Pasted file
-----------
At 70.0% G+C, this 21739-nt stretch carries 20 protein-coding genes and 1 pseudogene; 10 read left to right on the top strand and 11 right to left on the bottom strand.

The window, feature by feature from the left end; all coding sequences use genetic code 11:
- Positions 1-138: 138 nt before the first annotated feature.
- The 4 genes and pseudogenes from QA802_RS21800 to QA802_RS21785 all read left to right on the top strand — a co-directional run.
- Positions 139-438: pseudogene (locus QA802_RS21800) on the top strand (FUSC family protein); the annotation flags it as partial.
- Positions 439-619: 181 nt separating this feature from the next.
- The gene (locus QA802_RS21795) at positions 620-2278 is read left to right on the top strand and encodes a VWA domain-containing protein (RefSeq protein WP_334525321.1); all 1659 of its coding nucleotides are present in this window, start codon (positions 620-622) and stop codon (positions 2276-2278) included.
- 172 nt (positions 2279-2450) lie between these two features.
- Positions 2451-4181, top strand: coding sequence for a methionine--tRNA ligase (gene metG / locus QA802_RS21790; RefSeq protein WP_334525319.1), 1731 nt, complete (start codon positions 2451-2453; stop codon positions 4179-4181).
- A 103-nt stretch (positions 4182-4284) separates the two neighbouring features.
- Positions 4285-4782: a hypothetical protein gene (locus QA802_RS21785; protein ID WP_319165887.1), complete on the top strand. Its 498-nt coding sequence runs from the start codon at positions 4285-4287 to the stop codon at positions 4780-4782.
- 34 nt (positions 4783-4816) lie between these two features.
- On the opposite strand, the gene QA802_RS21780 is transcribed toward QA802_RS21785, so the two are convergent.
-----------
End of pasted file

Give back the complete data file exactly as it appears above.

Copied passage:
At 70.0% G+C, this 21739-nt stretch carries 20 protein-coding genes and 1 pseudogene; 10 read left to right on the top strand and 11 right to left on the bottom strand.

The window, feature by feature from the left end; all coding sequences use genetic code 11:
- Positions 1-138: 138 nt before the first annotated feature.
- The 4 genes and pseudogenes from QA802_RS21800 to QA802_RS21785 all read left to right on the top strand — a co-directional run.
- Positions 139-438: pseudogene (locus QA802_RS21800) on the top strand (FUSC family protein); the annotation flags it as partial.
- Positions 439-619: 181 nt separating this feature from the next.
- The gene (locus QA802_RS21795) at positions 620-2278 is read left to right on the top strand and encodes a VWA domain-containing protein (RefSeq protein WP_334525321.1); all 1659 of its coding nucleotides are present in this window, start codon (positions 620-622) and stop codon (positions 2276-2278) included.
- 172 nt (positions 2279-2450) lie between these two features.
- Positions 2451-4181, top strand: coding sequence for a methionine--tRNA ligase (gene metG / locus QA802_RS21790; RefSeq protein WP_334525319.1), 1731 nt, complete (start codon positions 2451-2453; stop codon positions 4179-4181).
- A 103-nt stretch (positions 4182-4284) separates the two neighbouring features.
- Positions 4285-4782: a hypothetical protein gene (locus QA802_RS21785; protein ID WP_319165887.1), complete on the top strand. Its 498-nt coding sequence runs from the start codon at positions 4285-4287 to the stop codon at positions 4780-4782.
- 34 nt (positions 4783-4816) lie between these two features.
- On the opposite strand, the gene QA802_RS21780 is transcribed toward QA802_RS21785, so the two are convergent.